Aim of the study: The European Resuscitation Council (ERC) guidelines changed in 2005. We investigated the impact of these changes on no flow time and on the quality of cardiopulmonary resuscitation (CPR).
Materials and methods: Simulated cardiac arrest (CA) scenarios were managed randomly in manikins using ERC 2000 or 2005 guidelines. Pairs of paramedics/paramedic students treated 34 scenarios with 10min of continuous ventricular fibrillation. The rhythm was analysed and defibrillation shocks were delivered with a semi-automatic defibrillator, and breathing was assisted with a bag-valve-mask; no intravenous medication was given. Time factors related to human intervention and time factors related to device, rhythm analysis, charging and defibrillation were analysed for their contribution to no flow time (time without chest compression). Chest compression quality was also analysed.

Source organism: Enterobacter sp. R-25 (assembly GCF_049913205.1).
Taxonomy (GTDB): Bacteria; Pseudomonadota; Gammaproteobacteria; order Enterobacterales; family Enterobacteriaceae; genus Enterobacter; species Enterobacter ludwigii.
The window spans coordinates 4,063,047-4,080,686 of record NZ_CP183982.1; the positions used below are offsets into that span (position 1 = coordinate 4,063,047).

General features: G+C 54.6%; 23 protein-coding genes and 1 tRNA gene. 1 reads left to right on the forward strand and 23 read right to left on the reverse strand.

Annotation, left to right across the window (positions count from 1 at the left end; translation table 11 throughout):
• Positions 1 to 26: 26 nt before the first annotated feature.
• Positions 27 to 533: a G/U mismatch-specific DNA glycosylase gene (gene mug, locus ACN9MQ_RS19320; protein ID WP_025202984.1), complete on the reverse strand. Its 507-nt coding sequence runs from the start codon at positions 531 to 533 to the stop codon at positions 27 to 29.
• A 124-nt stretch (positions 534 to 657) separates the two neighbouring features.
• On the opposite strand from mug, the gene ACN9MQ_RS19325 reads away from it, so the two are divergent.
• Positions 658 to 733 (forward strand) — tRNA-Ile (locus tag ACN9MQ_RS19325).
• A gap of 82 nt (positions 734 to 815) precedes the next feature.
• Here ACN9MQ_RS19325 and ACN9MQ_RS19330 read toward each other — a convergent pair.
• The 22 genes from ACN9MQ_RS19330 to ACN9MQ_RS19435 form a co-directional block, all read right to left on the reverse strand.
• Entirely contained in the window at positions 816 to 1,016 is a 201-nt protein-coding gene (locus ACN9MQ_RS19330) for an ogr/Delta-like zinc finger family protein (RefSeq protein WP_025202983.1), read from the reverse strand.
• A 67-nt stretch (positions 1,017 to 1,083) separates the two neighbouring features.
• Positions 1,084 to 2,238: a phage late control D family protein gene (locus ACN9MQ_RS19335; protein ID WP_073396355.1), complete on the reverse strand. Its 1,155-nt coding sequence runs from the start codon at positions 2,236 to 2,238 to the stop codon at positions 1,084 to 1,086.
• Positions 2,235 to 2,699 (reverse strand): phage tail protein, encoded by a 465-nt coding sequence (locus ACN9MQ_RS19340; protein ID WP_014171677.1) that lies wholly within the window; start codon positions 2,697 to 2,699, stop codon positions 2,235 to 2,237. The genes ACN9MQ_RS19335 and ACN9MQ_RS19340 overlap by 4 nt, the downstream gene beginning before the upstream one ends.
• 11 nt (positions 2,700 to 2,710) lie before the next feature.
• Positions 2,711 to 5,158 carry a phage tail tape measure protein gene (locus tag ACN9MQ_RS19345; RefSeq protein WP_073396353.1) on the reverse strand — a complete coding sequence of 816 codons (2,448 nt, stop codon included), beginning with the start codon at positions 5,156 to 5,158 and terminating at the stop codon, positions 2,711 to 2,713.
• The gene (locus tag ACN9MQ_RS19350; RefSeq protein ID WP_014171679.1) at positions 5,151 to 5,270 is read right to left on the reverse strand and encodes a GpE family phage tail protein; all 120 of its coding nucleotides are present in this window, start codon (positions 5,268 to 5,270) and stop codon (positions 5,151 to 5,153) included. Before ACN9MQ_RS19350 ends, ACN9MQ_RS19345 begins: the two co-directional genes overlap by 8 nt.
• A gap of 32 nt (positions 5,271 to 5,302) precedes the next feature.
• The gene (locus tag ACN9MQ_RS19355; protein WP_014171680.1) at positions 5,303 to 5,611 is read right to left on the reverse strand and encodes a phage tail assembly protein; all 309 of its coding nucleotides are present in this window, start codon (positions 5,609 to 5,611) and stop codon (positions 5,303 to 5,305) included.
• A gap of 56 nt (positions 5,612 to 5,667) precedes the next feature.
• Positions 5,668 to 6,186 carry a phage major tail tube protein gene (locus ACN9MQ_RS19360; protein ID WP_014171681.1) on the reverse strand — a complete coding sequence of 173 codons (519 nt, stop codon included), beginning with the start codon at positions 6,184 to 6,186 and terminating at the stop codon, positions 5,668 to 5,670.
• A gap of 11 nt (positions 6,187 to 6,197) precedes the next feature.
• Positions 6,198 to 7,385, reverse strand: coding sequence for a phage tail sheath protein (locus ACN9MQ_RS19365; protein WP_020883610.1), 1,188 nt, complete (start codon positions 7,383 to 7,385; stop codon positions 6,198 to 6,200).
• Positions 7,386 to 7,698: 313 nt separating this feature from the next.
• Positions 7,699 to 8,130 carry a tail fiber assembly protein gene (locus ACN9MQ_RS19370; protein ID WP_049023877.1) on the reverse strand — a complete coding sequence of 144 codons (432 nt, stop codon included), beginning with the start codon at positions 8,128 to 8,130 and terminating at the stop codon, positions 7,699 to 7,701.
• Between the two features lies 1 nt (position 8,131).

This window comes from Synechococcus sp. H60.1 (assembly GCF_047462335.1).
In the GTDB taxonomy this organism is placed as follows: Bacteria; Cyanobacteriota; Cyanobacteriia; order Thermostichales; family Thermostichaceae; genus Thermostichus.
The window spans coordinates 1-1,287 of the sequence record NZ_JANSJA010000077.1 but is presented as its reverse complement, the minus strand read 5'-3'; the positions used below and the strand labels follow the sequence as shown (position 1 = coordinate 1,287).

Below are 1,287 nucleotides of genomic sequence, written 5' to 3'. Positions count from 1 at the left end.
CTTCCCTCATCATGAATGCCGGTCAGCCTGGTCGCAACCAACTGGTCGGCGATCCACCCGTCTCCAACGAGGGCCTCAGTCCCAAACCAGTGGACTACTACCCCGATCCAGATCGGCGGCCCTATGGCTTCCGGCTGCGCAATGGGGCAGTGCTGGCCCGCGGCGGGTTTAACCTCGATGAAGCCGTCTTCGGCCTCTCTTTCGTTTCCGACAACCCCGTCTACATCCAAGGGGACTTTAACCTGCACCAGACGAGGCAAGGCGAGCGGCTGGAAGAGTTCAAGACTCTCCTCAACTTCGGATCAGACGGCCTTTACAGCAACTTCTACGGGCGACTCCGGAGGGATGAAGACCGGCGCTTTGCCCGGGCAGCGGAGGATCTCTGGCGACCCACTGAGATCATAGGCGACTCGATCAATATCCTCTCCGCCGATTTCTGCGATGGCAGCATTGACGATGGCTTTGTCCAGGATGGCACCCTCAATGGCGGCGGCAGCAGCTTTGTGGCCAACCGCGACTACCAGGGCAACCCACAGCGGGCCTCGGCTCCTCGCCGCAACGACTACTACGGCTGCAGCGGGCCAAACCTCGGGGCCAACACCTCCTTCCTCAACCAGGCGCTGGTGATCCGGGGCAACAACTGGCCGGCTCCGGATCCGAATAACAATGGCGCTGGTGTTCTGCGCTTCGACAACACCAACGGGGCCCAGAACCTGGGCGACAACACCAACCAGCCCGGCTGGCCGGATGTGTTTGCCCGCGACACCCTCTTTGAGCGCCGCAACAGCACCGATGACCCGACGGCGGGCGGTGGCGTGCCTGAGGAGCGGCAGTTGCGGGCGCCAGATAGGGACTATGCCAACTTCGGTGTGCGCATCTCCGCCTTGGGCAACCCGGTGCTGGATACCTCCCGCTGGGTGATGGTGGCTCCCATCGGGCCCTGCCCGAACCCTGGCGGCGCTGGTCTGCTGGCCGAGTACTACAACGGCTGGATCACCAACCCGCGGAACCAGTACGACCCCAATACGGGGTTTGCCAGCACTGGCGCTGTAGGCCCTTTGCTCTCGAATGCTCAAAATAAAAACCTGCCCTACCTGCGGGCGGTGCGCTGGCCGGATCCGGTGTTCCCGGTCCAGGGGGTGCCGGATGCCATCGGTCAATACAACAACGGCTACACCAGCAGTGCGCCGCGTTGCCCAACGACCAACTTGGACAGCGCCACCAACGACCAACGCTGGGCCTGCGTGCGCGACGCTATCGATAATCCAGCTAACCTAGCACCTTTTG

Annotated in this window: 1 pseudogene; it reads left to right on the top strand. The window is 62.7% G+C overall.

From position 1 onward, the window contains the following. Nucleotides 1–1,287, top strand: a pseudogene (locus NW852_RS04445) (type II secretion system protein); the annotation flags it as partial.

Results: No flow time (mean+/-S.D.) was 66+/-3% of CA time with ERC 2000 and 32+/-4% with ERC 2005 guidelines (P<0.001). Human factor interventions occupied 114+/-4s (ERC 2000) versus 107+/-4s (ERC 2005) during 600-s scenarios (P=0.237). Device factor interventions took longer using ERC 2000 guidelines: 290+/-19s versus 92+/-15s (P<0.001). The total number of chest compressions was higher with ERC 2005 guidelines (808+/-92s versus 458+/-90s, P<0.001), but the quality of CPR did not differ between the groups.
Conclusions: The use of a single shock sequence with guidelines 2005 has decreased the no flow time during CPR when compared with guidelines 2000 with multiple shocks.